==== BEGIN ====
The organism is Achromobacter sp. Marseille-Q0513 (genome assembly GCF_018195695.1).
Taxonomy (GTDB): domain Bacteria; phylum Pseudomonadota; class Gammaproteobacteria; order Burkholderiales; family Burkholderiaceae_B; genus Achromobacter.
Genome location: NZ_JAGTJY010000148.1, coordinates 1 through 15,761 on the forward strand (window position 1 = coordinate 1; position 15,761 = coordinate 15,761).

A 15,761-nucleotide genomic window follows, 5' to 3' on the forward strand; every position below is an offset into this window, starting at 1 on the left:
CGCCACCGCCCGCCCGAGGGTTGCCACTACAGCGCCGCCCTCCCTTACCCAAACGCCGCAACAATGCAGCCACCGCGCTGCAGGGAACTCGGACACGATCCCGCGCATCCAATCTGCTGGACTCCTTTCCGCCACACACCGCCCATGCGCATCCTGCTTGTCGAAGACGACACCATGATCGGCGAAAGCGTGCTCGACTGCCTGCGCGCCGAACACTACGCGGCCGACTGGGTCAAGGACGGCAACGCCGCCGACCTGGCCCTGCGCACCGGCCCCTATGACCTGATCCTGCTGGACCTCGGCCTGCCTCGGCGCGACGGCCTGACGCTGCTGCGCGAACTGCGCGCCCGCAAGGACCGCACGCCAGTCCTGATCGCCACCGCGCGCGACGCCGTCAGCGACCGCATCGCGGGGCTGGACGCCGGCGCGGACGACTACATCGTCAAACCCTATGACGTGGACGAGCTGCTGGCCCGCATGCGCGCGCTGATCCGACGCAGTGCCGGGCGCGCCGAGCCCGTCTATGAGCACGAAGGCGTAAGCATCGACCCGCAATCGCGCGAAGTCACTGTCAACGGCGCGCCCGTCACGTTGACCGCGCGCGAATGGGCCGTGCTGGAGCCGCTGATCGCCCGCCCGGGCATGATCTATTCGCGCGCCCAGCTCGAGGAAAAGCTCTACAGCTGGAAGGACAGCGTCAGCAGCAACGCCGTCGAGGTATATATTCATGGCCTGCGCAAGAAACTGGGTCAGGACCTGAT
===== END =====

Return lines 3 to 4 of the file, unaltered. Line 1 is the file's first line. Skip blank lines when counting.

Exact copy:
Genome location: NZ_JAGTJY010000148.1, coordinates 1 through 15,761 on the forward strand (window position 1 = coordinate 1; position 15,761 = coordinate 15,761).

A 15,761-nucleotide genomic window follows, 5' to 3' on the forward strand; every position below is an offset into this window, starting at 1 on the left: